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Australian Human Rights Commission National Inquiry into Sexual Harassment in the Workplace
Federation has made a submission to the Australian Human Rights Commission’s (AHRC) National Inquiry into Sexual Harassment in Australian Workplaces and contributed to the inquiry at many levels by working with the AEU federal office, the ACTU and Unions NSW.
Federation also attended the public consultation sessions and participated in parliamentary roundtables and associated meetings.
The union will be calling for changes regarding the work of agencies such as the Fair Work Commission, NSW Industrial Relations Commission, Australian Human Rights Commission (AHRC), NSW Anti-Discrimination Board (NSWADB) and the relevant legislative framework at state and federal level.
Between April and June 2018, the AHRC conducted a national survey to investigate the prevalence, nature and reporting of sexual harassment in Australian workplaces and the community more broadly. The survey found:
- 85 per cent of women and 57 per cent of men reported they have been sexually harassed at some point in their lives
- 23 per cent of women and 16 per cent of men report they were sexually harassed in the past 12 months
- only 17 per cent of those who reported they had been sexually harassed last year made a formal complaint.
Consultation sessions have been conducted around the country as part of the inquiry and chaired by Sex Discrimination Commissioner Kate Jenkins. Federation attended the consultations held at the AHRC offices in Sydney. These included the public consultation on 11 February and on 12 February with the LGBTIQ community.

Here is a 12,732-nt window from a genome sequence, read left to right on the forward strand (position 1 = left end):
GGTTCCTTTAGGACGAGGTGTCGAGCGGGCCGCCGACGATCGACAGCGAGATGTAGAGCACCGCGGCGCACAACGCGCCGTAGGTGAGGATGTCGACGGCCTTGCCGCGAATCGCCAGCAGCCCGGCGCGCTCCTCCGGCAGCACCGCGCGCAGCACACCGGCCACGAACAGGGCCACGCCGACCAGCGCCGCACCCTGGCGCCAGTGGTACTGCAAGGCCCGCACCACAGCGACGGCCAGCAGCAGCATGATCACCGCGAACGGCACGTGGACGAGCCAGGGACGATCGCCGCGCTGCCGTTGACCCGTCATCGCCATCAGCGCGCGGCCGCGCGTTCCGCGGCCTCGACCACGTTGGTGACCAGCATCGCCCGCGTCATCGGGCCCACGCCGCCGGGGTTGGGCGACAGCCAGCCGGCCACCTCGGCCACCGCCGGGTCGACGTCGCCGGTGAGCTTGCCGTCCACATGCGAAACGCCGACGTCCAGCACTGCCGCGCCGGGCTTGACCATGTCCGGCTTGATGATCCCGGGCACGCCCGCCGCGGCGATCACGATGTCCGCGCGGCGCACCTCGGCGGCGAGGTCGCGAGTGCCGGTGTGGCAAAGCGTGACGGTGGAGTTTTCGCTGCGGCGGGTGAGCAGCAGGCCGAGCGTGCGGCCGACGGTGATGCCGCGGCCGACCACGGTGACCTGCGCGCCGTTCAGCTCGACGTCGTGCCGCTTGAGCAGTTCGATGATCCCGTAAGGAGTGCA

The discussions were guided by the terms of reference including the identification of drivers of workplace sexual harassment, whether some individuals are more likely to experience sexual harassment due to particular characteristics.
These included gender, age, sexual orientation, culturally or linguistically diverse background, Aboriginal and/or Torres Strait Islander status or disability, and whether some workplace characteristics and practices are more likely to increase the risk of sexual harassment.
The commissioner also sought information about existing measures and good practice being undertaken by employers in preventing and responding to workplace sexual harassment as well as recommendations to address sexual harassment in Australian workplaces.
Mel Smith, Trade Union Training Officer and LGBTIQ Special Interest Group convenor, and I attended both sessions and made contributions on behalf of Federation to the discussions.
Please contact Professional Support on 1300 654 363 if you require advice.
— LeeandaSmith, Women’s Coordinator
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